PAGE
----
If I merely said that there exist yetis according to multiverse theories, then I think your responses would be right. It seems that, and common sense says, there are no yetis *around here*. But fairies and leprechauns aren't merely strange looking kinds of animals: they are *magical* animals. They wave wands around or utter spells, and weird stuff happens, like flowers turning into butterflies. We might say: It seems to us, and common sense says, that weird stuff like that doesn't happen *anywhere*. But on a large enough multiverse theory, there are universes where such things happen. (Quantum mechanics tells us there is a tiny but non-zero chance that each time you wave a wand, a flower turns into a butterfly. Given enough universes, a chance like that will be realized.) In fact, on infinite multiverse theories, there are infinitely many universes where such things happen. (In fact, the same infinite count as the ones where it does not happen.)

(Technical caveat: Maybe nowhere do wand-wavings *cause* flowers to turn into butterflies. But it seems bad enough that somewhere flowers do turn into butterflies each time a fairy waves a wand, and fairies often wave wands (the last clause is needed to rule out the trivial case where there are no wand-wavings).)

Scott:

Brain in vat theories seem to have very similar explanatory power to simulation theories. Both suppose that our complex set of perceptions arise from someone in a "more physically real" universe doing experiments.

Let me be a devil's advocate. :-) An evil demon theory can be an explanatory supplement to idealism: it explains why we have such coherent sensations as of a material world--because a demon wants the evil of error to be widespread. Both evil demon idealism and theistic idealism have an explanatory advantage over a "pure" atheistic idealism. And evil demon idealism has an advantage over Berkeley's theistic idealism, because it better explains why a perfect God allows us to be deceived about the material world--basically, the evil demon idealism can give a free will theodicy for error (the demon freely chooses to deceive us).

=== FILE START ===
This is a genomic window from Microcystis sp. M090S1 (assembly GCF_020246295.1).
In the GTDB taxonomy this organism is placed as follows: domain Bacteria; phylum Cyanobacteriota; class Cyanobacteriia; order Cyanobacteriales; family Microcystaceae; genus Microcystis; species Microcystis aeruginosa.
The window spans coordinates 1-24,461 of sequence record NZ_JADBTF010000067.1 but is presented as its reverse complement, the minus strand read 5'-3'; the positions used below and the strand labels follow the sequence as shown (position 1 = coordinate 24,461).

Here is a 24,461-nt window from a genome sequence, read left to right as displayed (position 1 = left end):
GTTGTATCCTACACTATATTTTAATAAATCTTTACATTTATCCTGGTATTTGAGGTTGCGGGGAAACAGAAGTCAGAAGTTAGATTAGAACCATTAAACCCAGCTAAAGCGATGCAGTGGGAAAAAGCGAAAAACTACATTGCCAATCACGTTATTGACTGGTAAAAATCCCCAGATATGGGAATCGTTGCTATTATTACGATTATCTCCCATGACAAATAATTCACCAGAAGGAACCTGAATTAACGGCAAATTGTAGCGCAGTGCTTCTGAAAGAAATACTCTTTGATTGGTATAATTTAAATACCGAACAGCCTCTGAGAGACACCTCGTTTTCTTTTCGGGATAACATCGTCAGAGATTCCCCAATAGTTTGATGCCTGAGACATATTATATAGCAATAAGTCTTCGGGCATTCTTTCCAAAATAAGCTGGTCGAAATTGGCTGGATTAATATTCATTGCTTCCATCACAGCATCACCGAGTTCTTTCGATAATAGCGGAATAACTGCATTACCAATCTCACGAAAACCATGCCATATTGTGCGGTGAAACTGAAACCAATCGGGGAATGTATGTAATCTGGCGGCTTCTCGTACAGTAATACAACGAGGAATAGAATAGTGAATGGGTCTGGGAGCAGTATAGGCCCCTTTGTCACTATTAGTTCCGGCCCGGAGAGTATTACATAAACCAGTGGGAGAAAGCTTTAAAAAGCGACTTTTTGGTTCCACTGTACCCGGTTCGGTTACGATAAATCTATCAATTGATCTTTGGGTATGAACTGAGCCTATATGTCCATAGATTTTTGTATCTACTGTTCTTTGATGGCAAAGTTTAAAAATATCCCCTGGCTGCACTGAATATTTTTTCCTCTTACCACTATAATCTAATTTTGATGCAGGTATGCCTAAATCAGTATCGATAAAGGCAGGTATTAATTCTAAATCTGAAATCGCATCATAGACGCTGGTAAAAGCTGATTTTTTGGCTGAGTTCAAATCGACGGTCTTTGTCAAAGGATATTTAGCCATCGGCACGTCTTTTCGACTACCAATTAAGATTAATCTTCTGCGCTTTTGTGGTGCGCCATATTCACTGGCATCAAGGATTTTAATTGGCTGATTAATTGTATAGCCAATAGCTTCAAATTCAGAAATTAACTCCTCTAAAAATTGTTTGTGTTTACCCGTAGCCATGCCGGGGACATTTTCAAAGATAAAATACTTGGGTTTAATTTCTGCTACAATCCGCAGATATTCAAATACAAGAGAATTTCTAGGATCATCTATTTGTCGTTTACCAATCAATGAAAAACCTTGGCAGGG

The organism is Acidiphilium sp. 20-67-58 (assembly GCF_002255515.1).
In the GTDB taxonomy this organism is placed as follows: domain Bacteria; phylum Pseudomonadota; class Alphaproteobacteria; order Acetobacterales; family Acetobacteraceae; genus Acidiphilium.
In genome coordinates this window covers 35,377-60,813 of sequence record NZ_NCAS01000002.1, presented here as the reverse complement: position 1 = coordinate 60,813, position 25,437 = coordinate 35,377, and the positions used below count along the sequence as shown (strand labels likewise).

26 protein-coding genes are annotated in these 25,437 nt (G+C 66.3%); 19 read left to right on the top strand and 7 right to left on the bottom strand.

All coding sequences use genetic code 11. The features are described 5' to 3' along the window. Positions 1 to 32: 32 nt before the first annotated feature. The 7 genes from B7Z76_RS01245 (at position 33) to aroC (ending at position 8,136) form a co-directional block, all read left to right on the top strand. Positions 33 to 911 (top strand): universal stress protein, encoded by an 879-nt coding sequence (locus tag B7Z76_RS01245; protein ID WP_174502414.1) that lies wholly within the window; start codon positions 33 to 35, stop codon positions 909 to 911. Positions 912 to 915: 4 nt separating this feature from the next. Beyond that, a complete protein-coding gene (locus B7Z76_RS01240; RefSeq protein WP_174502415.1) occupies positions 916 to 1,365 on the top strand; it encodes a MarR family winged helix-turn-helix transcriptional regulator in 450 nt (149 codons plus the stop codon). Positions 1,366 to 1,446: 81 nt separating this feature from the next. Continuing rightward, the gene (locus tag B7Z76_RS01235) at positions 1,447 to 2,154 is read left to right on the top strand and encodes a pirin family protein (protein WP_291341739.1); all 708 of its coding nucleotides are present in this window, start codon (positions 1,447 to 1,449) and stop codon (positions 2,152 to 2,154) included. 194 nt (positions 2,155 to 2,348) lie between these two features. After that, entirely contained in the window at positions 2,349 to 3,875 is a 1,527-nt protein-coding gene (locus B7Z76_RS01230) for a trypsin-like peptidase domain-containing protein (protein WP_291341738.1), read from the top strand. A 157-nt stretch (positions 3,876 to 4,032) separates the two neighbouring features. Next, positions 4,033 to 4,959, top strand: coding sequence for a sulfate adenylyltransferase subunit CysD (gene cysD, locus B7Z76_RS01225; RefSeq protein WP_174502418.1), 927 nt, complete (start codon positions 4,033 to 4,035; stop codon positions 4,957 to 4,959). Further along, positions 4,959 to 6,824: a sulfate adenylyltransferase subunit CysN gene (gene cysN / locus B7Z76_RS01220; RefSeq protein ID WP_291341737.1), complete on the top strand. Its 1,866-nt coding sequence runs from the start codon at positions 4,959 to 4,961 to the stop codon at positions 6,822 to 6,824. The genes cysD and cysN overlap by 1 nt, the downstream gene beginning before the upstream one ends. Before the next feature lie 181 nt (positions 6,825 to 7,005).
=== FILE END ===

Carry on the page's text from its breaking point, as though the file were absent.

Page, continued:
Also worth mentioning among sceptical scenarios are Boltzmann brain stories, by the way.

Scott Hill said...

Alex:

I was thinking of solipsistic or near-solipsistic Cartesian versions of the BIV and evil demon cases as the standard skeptical positions. So, in the BIV case, the only things that exist are my brain in a vat and a computer zapping my brain in various ways. And in the evil demon case the only thing that exists is just me and an evil demon causing me to have the sensory experiences that I'm having.

If you go with a version of the BIV case that is matrix like, I agree that it isn't relevantly different than the simulation hypothesis. And I find that I can't dismiss it as mere skepticism. And if you go with a version of Idealism supplemented by an evil or indifferent creator, I can't dismiss that as mere skepticism either.

Although, now that its made explicit, I'm wondering why I think the solipsism matters so much.

For what its worth, I don't share the intuition that we are being deceived about reality if idealism or the simulation hypothesis is true. So in that case I don't think theistic idealism is any worse off in explaining evil relative to demon idealism than regular theism is relative to regular evil demonism.



Alexander R Pruss said...

There is also the variant of the simulation hypothesis that, in order to save computational resources, only your brain is fully simulated. Brains of people in contact with you are simulated less fully -- just enough to produce a pretty good appearance of humanity -- and the billions of people you never come in contact with are only simulated in rough mass outlines. This greatly saves memory and CPU time, so we would expect that if scientists were running computer simulations to study brains, they would do stuff like that, instead of simulating billions of brains.

Scott Hill said...
This comment has been removed by the author.
Scott Hill said...

Yeah that sort of simulation hypothesis and the Boltzmann Brain stories do sound more like skepticism to me. But I still find that I can't dismiss them quite as easily as more Cartesian-like skepticism. Or, at the very least, I think the problem with them seems to require a different diagnoses than more traditional forms of skepticism.

Red said...

Why Theories of Time which seem to deny change, not skeptical hypothesis?

Alexander R Pruss said...

Theories of time that deny change are sceptical theories. Theories of time that merely seem to....

Scott Hill said...

I'd be curious to hear what you think about mereological nihilism. As I recall, you're a nihilist (at least about artifacts). Do you classify such a view as skeptical?